Husband and wife die of malaria in Belgium

16 Oct 2020 | Back to News, Publications and Annual Reports



Malaria in Belgium? That is not something you would expect. When you think of malaria you think of a tropical country far away from here. But in this case, it is really true. A couple contracted malaria in Belgium and died.

We know malaria as a so-called import disease. When people in the Netherlands have contracted malaria, they have normally caught it in a tropical (holiday) country that they visited. For the Belgian couple this was not the case, because they had not been traveling. That is why the Belgian authorities have investigated this further. It turns out that the most logical explanation for the infection is that an infected malaria mosquito has traveled by plane from Africa to Belgium.

Near an airport

The couple lived near an airport at a "flyable" distance for a malaria mosquito. Therefore, it appears that the mosquito has traveled by plane from Africa and then ended up in the house of the couple. Fortunately, this is an extremely rare set of circumstances. Yet it does happen very occasionally.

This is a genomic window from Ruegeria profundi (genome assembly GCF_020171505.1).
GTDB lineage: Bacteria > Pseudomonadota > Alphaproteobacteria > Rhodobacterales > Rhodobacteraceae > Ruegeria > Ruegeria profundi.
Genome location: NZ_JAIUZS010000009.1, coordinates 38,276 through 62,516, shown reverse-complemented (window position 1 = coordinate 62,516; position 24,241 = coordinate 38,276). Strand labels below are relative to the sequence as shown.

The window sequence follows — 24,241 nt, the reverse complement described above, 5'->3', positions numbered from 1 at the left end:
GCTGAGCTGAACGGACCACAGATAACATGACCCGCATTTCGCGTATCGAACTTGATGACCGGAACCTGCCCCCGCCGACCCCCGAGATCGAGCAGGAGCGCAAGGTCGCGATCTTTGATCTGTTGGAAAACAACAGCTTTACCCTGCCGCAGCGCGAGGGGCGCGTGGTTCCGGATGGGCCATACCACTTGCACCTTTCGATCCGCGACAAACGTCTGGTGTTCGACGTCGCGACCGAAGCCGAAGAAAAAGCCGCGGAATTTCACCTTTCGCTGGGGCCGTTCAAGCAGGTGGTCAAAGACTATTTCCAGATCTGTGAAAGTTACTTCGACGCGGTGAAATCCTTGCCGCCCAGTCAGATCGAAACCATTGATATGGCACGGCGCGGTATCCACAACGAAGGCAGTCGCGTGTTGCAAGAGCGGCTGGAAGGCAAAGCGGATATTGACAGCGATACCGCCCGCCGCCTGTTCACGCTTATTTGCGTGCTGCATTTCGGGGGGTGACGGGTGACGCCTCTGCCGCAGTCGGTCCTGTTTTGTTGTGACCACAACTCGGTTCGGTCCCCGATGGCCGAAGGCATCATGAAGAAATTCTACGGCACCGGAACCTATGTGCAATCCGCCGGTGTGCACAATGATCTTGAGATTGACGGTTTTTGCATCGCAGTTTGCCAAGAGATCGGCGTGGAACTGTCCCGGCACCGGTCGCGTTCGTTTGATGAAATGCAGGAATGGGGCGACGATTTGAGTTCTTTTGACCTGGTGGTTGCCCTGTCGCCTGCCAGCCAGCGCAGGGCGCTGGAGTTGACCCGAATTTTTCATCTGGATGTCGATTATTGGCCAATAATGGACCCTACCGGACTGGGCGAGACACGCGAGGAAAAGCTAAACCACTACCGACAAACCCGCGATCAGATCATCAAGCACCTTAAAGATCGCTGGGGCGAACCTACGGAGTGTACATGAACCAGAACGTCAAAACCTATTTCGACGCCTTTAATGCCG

"Amsterdam Airport malaria"

Similarly, in the Netherlands, in the vicinity of Schiphol, decades ago someone got infected with malaria. This person had never left the Netherlands. At the time, the malaria parasite was isolated from the blood of this patient and brought into culture. To this day, this is the most widely used and best characterized malaria parasite for malaria research worldwide.


The tragic event in Belgium shows how deadly the malaria parasite can be. If not diagnosed in time, malaria can quickly kill, especially when people have never been in contact with the parasite before.

Should we be concerned now?

The tropical malaria mosquito does not occur here and cannot reproduce in our cold weather. The chance that the malaria mosquito will settle in our part of Europe is nil. Unfortunately, the mosquito does reproduce all too well in tropical countries, leading to one of the world's most deadly infectious diseases. All the more reason to work hard on a solution. BPRC researchers are happy to contribute to this.